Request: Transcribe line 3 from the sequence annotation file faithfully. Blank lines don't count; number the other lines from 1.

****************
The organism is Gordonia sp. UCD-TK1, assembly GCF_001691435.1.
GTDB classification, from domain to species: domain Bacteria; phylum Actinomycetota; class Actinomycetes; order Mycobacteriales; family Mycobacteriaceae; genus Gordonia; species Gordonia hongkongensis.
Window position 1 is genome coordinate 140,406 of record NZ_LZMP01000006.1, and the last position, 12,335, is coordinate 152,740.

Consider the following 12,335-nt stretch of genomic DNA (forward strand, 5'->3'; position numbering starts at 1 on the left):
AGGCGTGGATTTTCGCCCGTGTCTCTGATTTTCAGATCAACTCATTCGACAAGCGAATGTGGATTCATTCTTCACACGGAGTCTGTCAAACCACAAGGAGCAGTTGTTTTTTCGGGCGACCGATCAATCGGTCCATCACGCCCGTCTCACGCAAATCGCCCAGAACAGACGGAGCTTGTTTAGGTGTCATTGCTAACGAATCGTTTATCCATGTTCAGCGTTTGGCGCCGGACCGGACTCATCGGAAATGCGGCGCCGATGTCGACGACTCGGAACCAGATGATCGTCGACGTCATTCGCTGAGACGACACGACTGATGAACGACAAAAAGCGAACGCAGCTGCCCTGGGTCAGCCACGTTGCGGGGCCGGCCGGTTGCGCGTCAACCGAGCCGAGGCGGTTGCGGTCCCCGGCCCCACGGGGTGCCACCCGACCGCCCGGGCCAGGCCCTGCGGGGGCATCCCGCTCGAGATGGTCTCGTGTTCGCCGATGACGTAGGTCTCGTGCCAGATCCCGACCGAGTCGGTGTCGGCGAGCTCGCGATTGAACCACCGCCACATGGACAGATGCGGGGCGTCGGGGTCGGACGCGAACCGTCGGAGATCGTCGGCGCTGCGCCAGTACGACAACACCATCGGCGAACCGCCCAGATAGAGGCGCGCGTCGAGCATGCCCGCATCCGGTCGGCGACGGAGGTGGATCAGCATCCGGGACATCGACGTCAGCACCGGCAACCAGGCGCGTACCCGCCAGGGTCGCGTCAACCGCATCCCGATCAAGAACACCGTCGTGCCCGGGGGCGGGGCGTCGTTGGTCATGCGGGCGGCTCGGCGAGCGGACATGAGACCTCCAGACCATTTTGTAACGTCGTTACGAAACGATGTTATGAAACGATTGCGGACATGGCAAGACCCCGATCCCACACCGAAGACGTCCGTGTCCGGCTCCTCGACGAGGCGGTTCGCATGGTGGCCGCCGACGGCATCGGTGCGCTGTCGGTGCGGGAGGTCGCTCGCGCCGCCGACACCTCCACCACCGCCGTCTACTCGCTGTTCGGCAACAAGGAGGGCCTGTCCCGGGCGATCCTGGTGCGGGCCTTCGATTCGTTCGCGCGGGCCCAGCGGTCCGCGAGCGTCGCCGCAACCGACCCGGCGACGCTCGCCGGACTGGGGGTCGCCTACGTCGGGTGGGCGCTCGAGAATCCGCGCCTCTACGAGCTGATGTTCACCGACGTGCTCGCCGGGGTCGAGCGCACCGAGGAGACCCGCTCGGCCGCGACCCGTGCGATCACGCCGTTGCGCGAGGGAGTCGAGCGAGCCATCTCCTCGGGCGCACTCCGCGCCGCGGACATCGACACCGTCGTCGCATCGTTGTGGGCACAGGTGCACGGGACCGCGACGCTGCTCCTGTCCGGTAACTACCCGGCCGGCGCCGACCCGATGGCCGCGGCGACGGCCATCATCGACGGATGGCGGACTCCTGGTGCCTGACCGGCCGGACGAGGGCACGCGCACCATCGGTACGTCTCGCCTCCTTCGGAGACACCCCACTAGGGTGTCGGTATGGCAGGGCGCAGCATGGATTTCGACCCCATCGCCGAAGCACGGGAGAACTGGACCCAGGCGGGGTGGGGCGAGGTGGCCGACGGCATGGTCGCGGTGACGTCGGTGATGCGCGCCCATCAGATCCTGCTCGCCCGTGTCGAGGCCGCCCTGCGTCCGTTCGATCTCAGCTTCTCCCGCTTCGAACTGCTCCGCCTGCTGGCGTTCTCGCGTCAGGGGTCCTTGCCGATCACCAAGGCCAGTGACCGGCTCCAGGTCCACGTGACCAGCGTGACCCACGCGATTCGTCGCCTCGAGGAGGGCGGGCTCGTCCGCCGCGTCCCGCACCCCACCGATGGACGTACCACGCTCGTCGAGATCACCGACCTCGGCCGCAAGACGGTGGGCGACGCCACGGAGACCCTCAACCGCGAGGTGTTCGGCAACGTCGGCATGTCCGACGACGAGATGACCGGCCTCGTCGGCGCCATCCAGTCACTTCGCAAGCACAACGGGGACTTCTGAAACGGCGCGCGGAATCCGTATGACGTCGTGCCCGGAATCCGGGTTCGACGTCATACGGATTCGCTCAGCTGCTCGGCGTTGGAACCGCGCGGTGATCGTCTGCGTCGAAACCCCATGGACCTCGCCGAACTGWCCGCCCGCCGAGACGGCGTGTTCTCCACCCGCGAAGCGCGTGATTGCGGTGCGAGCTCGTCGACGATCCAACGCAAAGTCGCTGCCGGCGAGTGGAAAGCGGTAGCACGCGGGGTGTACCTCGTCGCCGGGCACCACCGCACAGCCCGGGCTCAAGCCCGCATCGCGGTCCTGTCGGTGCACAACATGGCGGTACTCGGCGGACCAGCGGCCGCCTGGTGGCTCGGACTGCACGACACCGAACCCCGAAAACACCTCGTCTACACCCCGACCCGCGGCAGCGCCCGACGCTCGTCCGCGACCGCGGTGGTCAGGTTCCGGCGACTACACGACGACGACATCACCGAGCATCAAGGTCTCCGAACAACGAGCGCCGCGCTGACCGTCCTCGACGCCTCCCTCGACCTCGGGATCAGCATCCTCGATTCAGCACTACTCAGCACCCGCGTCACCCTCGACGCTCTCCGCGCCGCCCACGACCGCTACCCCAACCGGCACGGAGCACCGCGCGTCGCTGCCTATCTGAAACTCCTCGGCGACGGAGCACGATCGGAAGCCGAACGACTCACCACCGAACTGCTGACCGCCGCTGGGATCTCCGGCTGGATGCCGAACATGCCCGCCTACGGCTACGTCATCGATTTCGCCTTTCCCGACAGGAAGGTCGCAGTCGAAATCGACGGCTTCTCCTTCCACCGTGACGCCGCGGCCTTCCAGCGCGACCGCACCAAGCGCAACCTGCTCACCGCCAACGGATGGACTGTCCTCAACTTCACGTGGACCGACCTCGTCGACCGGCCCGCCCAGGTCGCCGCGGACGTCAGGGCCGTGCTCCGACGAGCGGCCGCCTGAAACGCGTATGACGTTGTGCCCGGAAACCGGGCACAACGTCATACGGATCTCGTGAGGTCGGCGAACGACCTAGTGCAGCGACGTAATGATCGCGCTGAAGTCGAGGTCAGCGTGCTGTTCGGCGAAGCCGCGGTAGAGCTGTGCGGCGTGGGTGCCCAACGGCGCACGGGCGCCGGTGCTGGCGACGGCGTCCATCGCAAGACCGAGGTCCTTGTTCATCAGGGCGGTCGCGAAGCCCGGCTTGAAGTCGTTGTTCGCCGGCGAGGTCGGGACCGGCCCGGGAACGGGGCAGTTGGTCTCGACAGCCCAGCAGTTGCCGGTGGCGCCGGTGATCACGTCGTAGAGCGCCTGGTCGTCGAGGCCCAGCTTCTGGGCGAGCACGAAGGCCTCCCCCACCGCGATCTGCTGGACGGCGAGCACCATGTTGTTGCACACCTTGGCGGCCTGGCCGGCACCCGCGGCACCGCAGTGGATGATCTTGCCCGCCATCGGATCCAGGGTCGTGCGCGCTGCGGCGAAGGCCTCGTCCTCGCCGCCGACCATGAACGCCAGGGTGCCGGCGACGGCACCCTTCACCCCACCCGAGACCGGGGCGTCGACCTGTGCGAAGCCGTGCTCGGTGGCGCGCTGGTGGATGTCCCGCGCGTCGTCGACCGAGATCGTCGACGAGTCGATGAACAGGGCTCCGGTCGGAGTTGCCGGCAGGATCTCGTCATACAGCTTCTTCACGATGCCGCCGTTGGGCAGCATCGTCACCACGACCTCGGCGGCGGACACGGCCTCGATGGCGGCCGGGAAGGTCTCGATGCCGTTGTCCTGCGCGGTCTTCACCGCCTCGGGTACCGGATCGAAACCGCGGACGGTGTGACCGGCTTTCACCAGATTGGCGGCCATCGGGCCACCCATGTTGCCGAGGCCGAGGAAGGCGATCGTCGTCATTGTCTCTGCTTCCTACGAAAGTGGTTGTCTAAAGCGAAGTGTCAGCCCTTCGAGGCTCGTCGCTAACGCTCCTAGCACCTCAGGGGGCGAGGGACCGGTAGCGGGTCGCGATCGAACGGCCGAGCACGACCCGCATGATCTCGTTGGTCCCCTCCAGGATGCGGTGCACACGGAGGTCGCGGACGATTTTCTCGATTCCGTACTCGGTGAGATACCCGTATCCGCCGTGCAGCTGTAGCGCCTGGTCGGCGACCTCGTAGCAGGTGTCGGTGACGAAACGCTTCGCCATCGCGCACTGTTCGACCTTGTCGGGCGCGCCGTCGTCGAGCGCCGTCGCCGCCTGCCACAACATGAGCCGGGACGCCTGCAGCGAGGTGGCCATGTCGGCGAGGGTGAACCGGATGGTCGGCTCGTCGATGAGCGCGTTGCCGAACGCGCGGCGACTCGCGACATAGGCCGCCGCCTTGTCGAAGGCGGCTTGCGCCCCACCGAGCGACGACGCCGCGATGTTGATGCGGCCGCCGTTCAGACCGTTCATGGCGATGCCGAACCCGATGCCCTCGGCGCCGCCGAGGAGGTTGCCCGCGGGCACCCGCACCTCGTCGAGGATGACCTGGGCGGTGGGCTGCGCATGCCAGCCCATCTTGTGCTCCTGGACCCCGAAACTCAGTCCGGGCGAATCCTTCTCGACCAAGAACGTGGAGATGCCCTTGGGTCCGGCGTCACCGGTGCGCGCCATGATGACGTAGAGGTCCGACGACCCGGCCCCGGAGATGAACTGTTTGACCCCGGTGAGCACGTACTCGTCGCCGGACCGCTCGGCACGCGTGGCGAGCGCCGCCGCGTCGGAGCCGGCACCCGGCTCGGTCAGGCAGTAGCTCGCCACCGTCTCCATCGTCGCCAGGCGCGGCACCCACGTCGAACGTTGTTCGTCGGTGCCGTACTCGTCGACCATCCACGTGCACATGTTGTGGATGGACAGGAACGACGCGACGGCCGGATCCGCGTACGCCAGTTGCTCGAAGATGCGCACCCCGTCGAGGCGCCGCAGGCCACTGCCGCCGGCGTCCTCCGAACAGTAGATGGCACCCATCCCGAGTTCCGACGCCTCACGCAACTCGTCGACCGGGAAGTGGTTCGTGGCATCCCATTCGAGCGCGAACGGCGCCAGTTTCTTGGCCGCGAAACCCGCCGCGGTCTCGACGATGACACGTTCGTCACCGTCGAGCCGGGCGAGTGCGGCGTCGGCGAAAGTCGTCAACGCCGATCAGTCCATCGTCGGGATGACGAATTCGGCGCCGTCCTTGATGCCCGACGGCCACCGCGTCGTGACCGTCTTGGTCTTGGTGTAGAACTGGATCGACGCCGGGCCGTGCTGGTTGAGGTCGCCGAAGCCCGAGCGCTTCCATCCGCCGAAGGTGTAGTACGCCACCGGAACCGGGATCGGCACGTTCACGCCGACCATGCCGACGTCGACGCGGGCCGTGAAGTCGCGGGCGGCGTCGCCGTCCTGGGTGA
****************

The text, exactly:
Window position 1 is genome coordinate 140,406 of record NZ_LZMP01000006.1, and the last position, 12,335, is coordinate 152,740.